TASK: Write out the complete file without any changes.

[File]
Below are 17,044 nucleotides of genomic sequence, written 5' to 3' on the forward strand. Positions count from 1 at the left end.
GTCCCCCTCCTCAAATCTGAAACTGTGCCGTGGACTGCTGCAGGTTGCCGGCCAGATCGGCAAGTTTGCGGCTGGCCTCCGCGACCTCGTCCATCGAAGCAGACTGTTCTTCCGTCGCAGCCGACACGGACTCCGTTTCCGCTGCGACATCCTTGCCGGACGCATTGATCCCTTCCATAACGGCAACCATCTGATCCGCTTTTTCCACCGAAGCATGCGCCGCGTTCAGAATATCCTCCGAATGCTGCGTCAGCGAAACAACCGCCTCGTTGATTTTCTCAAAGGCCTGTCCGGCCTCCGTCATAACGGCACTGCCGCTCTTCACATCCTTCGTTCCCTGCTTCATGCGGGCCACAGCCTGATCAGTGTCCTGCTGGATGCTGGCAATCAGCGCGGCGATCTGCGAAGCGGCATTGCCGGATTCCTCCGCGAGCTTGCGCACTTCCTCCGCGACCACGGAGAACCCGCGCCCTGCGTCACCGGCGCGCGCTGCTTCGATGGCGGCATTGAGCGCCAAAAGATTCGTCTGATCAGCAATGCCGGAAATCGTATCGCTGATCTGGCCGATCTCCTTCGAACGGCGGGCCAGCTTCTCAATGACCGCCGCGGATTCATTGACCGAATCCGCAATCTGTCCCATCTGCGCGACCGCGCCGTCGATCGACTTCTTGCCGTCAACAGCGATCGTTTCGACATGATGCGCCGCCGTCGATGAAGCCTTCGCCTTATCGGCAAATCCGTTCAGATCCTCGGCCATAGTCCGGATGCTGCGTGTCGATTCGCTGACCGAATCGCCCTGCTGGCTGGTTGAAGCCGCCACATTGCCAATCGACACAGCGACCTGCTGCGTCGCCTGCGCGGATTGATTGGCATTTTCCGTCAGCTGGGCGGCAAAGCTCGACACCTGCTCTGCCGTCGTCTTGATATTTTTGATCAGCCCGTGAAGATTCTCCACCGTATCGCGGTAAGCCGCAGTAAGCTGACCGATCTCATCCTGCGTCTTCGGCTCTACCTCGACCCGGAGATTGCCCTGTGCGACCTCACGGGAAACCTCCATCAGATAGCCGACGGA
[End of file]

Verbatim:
Below are 17,044 nucleotides of genomic sequence, written 5' to 3' on the forward strand. Positions count from 1 at the left end.
GTCCCCCTCCTCAAATCTGAAACTGTGCCGTGGACTGCTGCAGGTTGCCGGCCAGATCGGCAAGTTTGCGGCTGGCCTCCGCGACCTCGTCCATCGAAGCAGACTGTTCTTCCGTCGCAGCCGACACGGACTCCGTTTCCGCTGCGACATCCTTGCCGGACGCATTGATCCCTTCCATAACGGCAACCATCTGATCCGCTTTTTCCACCGAAGCATGCGCCGCGTTCAGAATATCCTCCGAATGCTGCGTCAGCGAAACAACCGCCTCGTTGATTTTCTCAAAGGCCTGTCCGGCCTCCGTCATAACGGCACTGCCGCTCTTCACATCCTTCGTTCCCTGCTTCATGCGGGCCACAGCCTGATCAGTGTCCTGCTGGATGCTGGCAATCAGCGCGGCGATCTGCGAAGCGGCATTGCCGGATTCCTCCGCGAGCTTGCGCACTTCCTCCGCGACCACGGAGAACCCGCGCCCTGCGTCACCGGCGCGCGCTGCTTCGATGGCGGCATTGAGCGCCAAAAGATTCGTCTGATCAGCAATGCCGGAAATCGTATCGCTGATCTGGCCGATCTCCTTCGAACGGCGGGCCAGCTTCTCAATGACCGCCGCGGATTCATTGACCGAATCCGCAATCTGTCCCATCTGCGCGACCGCGCCGTCGATCGACTTCTTGCCGTCAACAGCGATCGTTTCGACATGATGCGCCGCCGTCGATGAAGCCTTCGCCTTATCGGCAAATCCGTTCAGATCCTCGGCCATAGTCCGGATGCTGCGTGTCGATTCGCTGACCGAATCGCCCTGCTGGCTGGTTGAAGCCGCCACATTGCCAATCGACACAGCGACCTGCTGCGTCGCCTGCGCGGATTGATTGGCATTTTCCGTCAGCTGGGCGGCAAAGCTCGACACCTGCTCTGCCGTCGTCTTGATATTTTTGATCAGCCCGTGAAGATTCTCCACCGTATCGCGGTAAGCCGCAGTAAGCTGACCGATCTCATCCTGCGTCTTCGGCTCTACCTCGACCCGGAGATTGCCCTGTGCGACCTCACGGGAAACCTCCATCAGATAGCCGACGGA